We also worked with some of our students to celebrate Black History Month. We spoke with Naima and alumna Betty. The theme of this year’s Black History Month was Proud To Be and we asked Betty what she is proud to be. “I’m proud to be enjoying my time at university,” she told us. She lives with friends and she said that when she told them that university was “decent” they were shocked. “They said that I was the first person that has ever said that,” she laughs. “I guess I have a positive outlook on university.”

Student Ceydanur (15) was selected as the winner of the Cut Short writing competition by author and former The Access Project mentor Ciaran Thapar. This competition, launched to celebrate the publication of Cut Short by Ciaran, asked students to share what they would do if they ruled the world.

The competition was judged by both Ciaran and his Penguin editors. Speaking about judging all the talent, Ciaran said: “Reading these filled me with optimism about the next generation and what they can achieve.”

You can read Ceydanur’s short story here.

Cut Short writing competition winner Ceydanur


We announced our brand new partnership with The Queen’s College at the University of Oxford.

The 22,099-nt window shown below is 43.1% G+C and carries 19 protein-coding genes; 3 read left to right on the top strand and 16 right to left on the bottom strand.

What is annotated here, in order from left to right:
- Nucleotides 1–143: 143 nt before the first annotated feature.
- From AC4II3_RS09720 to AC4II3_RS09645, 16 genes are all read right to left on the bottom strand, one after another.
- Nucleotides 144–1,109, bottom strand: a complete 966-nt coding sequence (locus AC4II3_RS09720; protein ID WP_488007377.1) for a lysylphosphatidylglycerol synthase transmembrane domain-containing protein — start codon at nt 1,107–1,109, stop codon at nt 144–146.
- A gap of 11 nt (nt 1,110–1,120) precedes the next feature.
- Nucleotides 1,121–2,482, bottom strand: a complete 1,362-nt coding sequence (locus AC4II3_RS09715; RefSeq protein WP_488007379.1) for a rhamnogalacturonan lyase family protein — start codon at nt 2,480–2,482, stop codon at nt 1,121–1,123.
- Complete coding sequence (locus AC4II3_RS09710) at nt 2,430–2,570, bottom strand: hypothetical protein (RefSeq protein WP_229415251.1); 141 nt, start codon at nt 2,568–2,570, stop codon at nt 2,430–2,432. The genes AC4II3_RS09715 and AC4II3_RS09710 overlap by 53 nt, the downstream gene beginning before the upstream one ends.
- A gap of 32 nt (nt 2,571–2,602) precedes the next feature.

Through this partnership we will extend into four schools in Cumbria and Lancashire from September 2022, so that students in these schools can beat the odds to secure places at leading universities.

We also welcomed our new Chair, Andrew Johnson, to the organisation. Andrew has enjoyed a successful industrial career as both a business leader and investor. He is a founding Partner at Beaumont Capital, investing in early stage high growth marketing technology and data businesses.


We had some really exciting news that 45 of our students have been invited to interview for places at Oxbridge.
To prepare our students, our amazing University Access Officer Charlotte, who is based at Central Foundation Girls’ School, recorded this video:
So far this academic year (beginning in September) we have delivered

hours of tuition to our volunteers

That’s a huge achievement that we have to credit our incredible volunteers for. You are all making an enormous difference and supporting disadvantaged young people to beat the odds to secure places at top universities.

The year ended as it began, with more COVID-19 related news. With the spread of the Omicron variant, the government called on people to work from home when they are able to. You can see how we are responding to this latest COVID-19 guidance here.

To all our amazing students, volunteers, partners and staff we just want to say an enormous thank you. 2021 has been a challenging year but we managed to weather it. Here’s to a brilliant 2022!